Despite Philippine President Rodrigo Duterte’s openly Chinese-centered foreign policy during his 6-year term, threatening to cancel the Visiting Forces Agreement in 2020 then reinstating said agreement a year later, he has now pledged that the Philippines will help the United States and its allies in the fight against Russia as it was willing to let the US Armed Forces use Philippine bases in the case that the fighting spills over to Asia.

It can be remembered that Duterte, who is classified as a ‘strongman’ in political science terminology, has been allied with Russian President Vladimir Putin and Chinese President Xi Jinping throughout his term. During a state visit to Beijing in 2016, the then-newly inducted President stated, “I announce my separation from the US,” in an apparent attempt to court Chinese investments.

To jog your memory, this was the Philippine President who called former US President Barack Obama a “son of a whore” then later backed off the United States saying, “I do not want to quarrel with him. He’s the most powerful president of any country on the planet,” in reference to the military capabilities and political influence of the US.

These courtships apparently “worked.” There were 14 Chinese-funded infrastructure projects in the Philippines worth about some $24 billion in investments ever since the start of the Duterte term. Being two months away from the Philippine national elections, most of these infrastructure projects have not been started, and its loans from the Chinese were reportedly taken out at a much higher interest rate. Furthermore, the Chinese influence on the President had been so strong in recent years that Duterte had virtually given some disputed islands to China without a fight. The Philippine President had repeatedly stated that they did not have the naval capacity to challenge China. However, most of the president’s critics had seen these moves as a way to appease Xi to encourage more Chinese investments in the Philippines.

“I am confident that my administration’s Build Build Build program, together with the Belt and Road Initiative, will reap long-term benefits for our peoples,” said the Philippine President in 2021.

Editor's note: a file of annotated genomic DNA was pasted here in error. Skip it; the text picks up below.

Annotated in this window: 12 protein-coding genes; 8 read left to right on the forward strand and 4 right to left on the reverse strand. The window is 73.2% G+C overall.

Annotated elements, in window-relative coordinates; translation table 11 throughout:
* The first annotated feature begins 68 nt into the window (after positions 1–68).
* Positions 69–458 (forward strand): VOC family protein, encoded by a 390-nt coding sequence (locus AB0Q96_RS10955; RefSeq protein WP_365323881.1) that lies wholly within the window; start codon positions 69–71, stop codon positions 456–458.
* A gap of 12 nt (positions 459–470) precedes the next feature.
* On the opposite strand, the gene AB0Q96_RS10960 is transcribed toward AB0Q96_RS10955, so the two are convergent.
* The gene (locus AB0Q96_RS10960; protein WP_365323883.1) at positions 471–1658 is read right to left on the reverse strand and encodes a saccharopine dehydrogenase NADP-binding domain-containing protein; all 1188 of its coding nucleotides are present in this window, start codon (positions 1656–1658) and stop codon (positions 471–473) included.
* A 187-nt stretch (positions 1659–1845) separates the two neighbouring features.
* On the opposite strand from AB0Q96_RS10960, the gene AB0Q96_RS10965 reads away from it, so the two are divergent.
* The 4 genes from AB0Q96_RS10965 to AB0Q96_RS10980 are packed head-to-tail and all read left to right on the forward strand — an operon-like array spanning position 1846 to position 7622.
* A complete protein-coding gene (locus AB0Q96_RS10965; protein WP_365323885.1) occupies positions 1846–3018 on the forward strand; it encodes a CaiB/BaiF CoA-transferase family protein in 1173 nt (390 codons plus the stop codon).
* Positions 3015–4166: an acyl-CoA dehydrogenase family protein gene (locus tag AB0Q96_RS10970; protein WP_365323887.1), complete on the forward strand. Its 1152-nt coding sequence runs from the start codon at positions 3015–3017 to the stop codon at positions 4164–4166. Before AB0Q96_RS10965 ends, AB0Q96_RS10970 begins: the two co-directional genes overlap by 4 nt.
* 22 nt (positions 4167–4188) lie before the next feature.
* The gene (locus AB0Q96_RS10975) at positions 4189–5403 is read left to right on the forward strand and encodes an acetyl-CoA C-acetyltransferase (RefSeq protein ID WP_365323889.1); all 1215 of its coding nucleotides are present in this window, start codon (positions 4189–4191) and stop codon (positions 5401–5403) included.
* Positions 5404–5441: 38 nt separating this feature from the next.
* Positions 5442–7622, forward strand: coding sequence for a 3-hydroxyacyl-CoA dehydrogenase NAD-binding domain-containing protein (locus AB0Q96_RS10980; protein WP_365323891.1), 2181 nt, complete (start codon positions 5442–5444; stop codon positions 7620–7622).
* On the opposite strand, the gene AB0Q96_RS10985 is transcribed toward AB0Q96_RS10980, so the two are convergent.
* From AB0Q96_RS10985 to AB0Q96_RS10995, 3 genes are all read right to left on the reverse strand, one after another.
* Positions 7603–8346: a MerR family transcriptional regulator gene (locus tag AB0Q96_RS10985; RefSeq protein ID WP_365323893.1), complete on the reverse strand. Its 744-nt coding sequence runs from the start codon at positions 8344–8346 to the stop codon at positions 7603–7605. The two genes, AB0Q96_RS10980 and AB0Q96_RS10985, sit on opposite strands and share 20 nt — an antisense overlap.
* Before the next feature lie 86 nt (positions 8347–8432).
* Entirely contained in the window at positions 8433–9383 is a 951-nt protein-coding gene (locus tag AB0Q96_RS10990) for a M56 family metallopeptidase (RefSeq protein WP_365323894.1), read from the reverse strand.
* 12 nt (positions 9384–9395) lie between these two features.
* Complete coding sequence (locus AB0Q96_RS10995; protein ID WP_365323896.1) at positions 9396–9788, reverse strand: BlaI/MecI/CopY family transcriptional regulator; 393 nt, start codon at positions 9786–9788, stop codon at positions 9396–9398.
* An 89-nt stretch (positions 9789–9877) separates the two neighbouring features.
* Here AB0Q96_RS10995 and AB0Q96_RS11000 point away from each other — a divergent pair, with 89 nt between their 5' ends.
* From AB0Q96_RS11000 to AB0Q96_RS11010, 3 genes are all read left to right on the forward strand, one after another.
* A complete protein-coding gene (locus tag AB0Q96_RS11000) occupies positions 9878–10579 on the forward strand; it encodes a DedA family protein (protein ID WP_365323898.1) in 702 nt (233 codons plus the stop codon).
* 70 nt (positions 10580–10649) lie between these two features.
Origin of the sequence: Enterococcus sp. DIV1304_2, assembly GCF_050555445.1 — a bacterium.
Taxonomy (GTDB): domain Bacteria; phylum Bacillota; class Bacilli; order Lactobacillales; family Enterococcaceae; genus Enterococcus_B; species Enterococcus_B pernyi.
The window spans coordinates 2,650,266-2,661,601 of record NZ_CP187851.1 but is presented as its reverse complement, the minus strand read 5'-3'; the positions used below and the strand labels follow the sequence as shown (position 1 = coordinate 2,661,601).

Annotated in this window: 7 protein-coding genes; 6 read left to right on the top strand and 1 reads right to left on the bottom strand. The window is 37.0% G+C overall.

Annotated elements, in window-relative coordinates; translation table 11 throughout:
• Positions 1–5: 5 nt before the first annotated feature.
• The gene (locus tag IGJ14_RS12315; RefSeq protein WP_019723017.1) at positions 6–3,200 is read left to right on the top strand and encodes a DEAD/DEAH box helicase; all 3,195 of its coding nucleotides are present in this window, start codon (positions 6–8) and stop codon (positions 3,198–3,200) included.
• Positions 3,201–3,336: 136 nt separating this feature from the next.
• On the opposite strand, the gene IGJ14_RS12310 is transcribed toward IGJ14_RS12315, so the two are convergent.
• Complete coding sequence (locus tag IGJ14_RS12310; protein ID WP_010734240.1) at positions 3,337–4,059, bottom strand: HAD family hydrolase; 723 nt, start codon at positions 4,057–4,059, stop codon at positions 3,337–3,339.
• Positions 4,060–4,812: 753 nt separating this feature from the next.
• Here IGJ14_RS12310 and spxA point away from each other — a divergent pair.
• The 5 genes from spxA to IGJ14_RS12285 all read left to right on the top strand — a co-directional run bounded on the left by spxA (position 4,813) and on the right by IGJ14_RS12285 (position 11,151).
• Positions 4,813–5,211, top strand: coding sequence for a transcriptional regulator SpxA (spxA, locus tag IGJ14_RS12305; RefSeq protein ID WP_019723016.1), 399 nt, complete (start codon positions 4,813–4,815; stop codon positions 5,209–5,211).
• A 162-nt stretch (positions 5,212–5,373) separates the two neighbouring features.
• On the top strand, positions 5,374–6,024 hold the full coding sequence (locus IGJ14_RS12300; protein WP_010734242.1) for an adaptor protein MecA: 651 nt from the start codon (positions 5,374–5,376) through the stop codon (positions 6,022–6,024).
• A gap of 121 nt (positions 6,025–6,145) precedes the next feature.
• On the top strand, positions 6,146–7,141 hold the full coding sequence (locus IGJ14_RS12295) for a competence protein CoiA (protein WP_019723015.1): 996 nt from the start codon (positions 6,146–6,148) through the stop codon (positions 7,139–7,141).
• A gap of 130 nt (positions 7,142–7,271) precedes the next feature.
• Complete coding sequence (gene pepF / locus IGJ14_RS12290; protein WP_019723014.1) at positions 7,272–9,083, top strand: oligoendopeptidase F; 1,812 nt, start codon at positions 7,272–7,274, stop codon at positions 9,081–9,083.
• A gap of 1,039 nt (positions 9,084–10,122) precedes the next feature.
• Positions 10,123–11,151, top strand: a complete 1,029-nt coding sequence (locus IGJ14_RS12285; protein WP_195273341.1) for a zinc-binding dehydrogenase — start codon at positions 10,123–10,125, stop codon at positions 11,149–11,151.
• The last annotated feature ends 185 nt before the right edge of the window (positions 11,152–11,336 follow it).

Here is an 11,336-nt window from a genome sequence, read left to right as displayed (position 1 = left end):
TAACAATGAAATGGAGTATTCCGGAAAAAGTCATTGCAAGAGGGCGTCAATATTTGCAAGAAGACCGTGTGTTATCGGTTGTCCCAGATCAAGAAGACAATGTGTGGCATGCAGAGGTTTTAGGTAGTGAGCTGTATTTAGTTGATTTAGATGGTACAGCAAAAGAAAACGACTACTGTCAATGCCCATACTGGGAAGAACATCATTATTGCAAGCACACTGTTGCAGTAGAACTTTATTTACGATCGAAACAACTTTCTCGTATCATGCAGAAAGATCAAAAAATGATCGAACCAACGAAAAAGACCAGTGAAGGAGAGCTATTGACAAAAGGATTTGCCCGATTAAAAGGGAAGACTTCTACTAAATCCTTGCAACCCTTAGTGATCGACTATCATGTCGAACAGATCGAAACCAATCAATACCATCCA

Many critics of the President had pointed out that the United States and Japan had better offers for development assistance at a cheaper rate; however, the president did not budge and stated that the relationship with the Chinese was ‘a matter of national interest’. According to Professor Philamer Torio from Ateneo De Manila University, one of the top research universities in the Philippines, Japan was the Philippines’ top development assistance contributor with US$8.5 billion in 2019. He also confirmed that the interest rates on the Chinese loans, apart from being more expensive, had strict confidentiality clauses, which may implicate transparency issues with the Philippine government. In other words, they are a recipe for corruption.

Secretary of Defense Lloyd J. Austin III with Philippine national defense secretary Delfin Lorenzana discussing the Visiting Forces Agreement in 2021 (US Department of Defense). Source:
Secretary of Defense Lloyd J. Austin III with Philippine national defense secretary Delfin Lorenzana discussing the Visiting Forces Agreement in 2021 (US Department of Defense). Source:

In an apparent shift to the United States following his earlier US shift in 2021, Duterte is now citing the 1951 Mutual Defense Treaty and the Visiting Forces Agreement in an apparent solidarity move with Washington in light of recent events in Ukraine. According to Philippine Ambassador to the United States, Jose Manuel del Gallego Romualdez, the President had concerns about the crisis in Ukraine and its impact on the international economy.

“He says if they’re asking for the support of the Philippines, it’s very clear that, of course, if push comes to shove, the Philippines will be ready to be part of the effort, especially if this Ukrainian crisis spills over to the Asian region,” Romualdez said. “Give them the assurance that if ever needed, the Philippines is ready to offer whatever facilities or whatever things that the United States will need being a major — our number one ally,” the ambassador emphasized.